Three other senior executives were also arrested last Thursday when 500 police officers raided the newspaper’s offices in a case that has drawn condemnation from Western nations, human rights groups and the chief United Nations spokesperson for human rights.

The three have been released on bail.

Simon told Reuters it had become impossible to conduct banking operations.

“Vendors tried to put money into our accounts and were rejected. We can’t bank. Some vendors tried to do that as a favour. We just wanted to find out and it was rejected,” he said.

Speaking earlier to US news channel CNN, Simon said the company had about $50 million available, but was unable to access the funds.

The publisher has come under increasing pressure since its owner Jimmy Lai was arrested under the national security law last August, which marked the first time the company’s headquarters was raided. Lai, 73, is now jailed and facing trial under the national security law. In May, the authorities also froze some assets belonging to the longtime critic of Beijing has also had some of his assets frozen.

Three companies related to Apple Daily are also being prosecuted for collusion with a foreign country and authorities have frozen HK$18 million ($2.3 million) of their assets.

China imposed the national security law on Hong Kong last June saying it was necessary to restore “stability” to a territory that had been rocked by mass protests in 2019, some of which turned violent.

The broadly-worded law criminalises acts such as subversion, sedition, collusion with foreign forces and secession with possible life imprisonment, but critics have said it is being used to suppress legitimate political debate with dozens of pro-democracy politicians and activists among the more than 100 arrested since it was brought into force.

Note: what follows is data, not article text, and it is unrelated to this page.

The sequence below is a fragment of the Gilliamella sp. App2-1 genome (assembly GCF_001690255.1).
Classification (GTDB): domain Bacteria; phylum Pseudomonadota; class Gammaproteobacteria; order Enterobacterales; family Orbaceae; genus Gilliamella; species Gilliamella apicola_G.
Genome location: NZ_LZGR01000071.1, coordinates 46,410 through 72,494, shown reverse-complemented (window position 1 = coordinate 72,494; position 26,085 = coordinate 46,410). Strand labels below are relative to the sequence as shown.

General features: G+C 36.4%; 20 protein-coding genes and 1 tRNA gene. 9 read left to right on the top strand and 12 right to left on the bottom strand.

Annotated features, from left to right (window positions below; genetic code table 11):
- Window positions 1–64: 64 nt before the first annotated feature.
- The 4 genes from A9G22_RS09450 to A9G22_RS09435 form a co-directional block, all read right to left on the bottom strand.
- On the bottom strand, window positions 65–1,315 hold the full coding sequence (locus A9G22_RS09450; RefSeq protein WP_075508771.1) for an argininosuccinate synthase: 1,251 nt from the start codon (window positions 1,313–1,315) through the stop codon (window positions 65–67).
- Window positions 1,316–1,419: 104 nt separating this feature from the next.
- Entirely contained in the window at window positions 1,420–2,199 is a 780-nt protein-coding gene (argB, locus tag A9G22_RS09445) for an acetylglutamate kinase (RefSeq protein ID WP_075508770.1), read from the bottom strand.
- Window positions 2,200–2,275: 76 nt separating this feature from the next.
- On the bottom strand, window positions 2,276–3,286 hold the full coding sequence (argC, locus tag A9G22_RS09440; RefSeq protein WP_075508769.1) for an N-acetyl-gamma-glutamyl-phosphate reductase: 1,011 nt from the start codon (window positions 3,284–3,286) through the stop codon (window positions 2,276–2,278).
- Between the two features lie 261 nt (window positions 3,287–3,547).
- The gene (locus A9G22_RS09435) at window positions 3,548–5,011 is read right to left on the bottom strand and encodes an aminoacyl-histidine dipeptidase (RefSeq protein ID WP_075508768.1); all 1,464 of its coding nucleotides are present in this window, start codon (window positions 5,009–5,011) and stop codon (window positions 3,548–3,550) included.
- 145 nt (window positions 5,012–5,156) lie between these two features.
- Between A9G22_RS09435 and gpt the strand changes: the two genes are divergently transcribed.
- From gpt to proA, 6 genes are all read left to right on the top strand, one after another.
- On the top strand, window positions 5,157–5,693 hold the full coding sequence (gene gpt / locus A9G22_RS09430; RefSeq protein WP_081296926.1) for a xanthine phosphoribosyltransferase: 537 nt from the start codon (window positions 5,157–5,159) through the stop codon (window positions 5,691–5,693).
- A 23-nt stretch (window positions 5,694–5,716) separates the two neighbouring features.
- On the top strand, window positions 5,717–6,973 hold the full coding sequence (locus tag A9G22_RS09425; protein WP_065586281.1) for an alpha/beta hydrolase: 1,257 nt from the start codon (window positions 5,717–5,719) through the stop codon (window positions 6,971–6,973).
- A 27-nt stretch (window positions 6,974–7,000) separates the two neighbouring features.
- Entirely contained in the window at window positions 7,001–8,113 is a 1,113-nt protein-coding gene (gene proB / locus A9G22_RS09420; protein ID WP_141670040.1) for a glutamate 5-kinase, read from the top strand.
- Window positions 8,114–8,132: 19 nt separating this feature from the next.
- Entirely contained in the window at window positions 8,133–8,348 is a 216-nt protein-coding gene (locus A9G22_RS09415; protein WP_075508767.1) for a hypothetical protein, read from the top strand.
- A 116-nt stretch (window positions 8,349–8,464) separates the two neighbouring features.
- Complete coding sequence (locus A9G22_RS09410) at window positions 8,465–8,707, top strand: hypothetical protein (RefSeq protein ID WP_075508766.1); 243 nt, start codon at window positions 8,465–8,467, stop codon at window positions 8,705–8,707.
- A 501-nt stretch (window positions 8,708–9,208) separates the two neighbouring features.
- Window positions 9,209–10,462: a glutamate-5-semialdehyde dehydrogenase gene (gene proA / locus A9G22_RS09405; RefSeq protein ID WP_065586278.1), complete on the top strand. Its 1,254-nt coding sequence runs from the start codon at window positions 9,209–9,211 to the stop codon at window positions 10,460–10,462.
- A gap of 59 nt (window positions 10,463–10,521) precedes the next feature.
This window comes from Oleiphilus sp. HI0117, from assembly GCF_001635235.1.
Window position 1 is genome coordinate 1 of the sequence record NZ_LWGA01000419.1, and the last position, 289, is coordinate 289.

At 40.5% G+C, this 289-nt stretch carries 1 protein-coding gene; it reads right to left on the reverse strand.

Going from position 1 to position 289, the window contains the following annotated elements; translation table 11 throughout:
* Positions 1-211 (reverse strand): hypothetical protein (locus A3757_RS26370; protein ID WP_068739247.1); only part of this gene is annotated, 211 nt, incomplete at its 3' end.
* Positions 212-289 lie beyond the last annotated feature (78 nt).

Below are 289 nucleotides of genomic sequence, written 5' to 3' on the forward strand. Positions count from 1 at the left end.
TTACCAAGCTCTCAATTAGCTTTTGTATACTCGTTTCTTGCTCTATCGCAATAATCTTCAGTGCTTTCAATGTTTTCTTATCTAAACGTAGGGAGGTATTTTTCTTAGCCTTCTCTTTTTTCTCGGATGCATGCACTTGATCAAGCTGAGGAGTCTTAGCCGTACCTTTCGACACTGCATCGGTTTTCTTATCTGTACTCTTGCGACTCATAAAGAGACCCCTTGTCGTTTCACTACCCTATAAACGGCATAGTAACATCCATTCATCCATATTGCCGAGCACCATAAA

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Birmingham Classic: Ons Jabeur beats Daria Kasatkina to win first title




Tunisian second seed Ons Jabeur defeated Russia’s Daria Kasatkina in straight sets to win her first singles title at the Birmingham Classic.

World number 24 Jabeur triumphed 7-5 6-4 against the fourth seed to become the first Arab woman to win a WTA title.

In Berlin, Russian qualifier Liudmila Samsonova stunned Swiss fifth seed Belinda Bencic to win her first title.

The 22-year-old world number 106 battled back from a set down to win 1-6 6-1 6-3 in her first final.

Victories for Jabeur and Samsonova mean there have now been 10 first-time singles winners on the women’s Tour this year.

Jabeur broke Kasatkina’s serve three times to prevail in the first set, before successive breaks at the start of the second put the 26-year-old in control at 4-0.

Two-time Grand Slam quarter-finalist Kasatkina recovered to 4-3, but Jabeur held on to win a singles final at the third attempt.

It was a breakthrough week for Samsonova in Germany, during which she also defeated seventh seed Victoria Azarenka of Belaurus in the semi-final.

World number 12 Bencic won the first five games as she dominated the opening set, but Samsonova matched that feat in the second before completing her comeback with breaks in the first and ninth games in the deciding set.